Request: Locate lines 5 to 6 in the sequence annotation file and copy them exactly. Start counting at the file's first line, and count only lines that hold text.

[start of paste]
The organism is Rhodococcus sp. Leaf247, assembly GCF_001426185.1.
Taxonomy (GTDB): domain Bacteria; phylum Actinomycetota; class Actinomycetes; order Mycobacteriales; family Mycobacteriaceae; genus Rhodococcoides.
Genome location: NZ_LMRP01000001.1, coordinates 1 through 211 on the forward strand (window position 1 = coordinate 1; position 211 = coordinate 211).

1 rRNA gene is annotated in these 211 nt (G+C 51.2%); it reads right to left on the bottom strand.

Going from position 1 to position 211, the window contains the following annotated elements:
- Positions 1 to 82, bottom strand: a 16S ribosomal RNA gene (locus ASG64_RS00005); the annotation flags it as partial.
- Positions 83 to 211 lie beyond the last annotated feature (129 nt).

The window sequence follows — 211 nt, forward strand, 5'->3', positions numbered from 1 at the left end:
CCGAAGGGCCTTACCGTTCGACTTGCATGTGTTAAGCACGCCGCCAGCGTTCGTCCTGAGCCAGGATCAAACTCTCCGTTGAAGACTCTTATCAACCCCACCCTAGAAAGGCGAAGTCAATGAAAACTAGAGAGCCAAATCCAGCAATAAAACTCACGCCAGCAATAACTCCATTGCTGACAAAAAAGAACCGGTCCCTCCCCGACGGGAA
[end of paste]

Going from position 1 to position 211, the window contains the following annotated elements:
- Positions 1 to 82, bottom strand: a 16S ribosomal RNA gene (locus ASG64_RS00005); the annotation flags it as partial.